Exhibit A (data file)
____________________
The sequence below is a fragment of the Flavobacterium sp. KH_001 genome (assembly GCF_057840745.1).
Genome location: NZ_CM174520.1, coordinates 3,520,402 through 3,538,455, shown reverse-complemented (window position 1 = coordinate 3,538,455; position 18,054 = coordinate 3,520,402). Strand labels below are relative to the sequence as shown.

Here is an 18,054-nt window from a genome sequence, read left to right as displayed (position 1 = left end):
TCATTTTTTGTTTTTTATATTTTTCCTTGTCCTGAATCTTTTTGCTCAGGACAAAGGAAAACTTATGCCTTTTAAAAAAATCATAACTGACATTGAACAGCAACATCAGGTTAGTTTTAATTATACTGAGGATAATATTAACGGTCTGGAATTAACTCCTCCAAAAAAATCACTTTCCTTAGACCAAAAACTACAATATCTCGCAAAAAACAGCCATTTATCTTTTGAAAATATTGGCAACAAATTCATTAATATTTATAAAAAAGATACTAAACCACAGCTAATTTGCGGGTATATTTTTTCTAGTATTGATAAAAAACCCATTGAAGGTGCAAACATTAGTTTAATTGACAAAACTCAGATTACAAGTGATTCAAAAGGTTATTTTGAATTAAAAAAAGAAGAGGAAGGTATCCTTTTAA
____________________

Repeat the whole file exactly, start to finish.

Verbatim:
The sequence below is a fragment of the Flavobacterium sp. KH_001 genome (assembly GCF_057840745.1).
Genome location: NZ_CM174520.1, coordinates 3,520,402 through 3,538,455, shown reverse-complemented (window position 1 = coordinate 3,538,455; position 18,054 = coordinate 3,520,402). Strand labels below are relative to the sequence as shown.

Here is an 18,054-nt window from a genome sequence, read left to right as displayed (position 1 = left end):
TCATTTTTTGTTTTTTATATTTTTCCTTGTCCTGAATCTTTTTGCTCAGGACAAAGGAAAACTTATGCCTTTTAAAAAAATCATAACTGACATTGAACAGCAACATCAGGTTAGTTTTAATTATACTGAGGATAATATTAACGGTCTGGAATTAACTCCTCCAAAAAAATCACTTTCCTTAGACCAAAAACTACAATATCTCGCAAAAAACAGCCATTTATCTTTTGAAAATATTGGCAACAAATTCATTAATATTTATAAAAAAGATACTAAACCACAGCTAATTTGCGGGTATATTTTTTCTAGTATTGATAAAAAACCCATTGAAGGTGCAAACATTAGTTTAATTGACAAAACTCAGATTACAAGTGATTCAAAAGGTTATTTTGAATTAAAAAAAGAAGAGGAAGGTATCCTTTTAA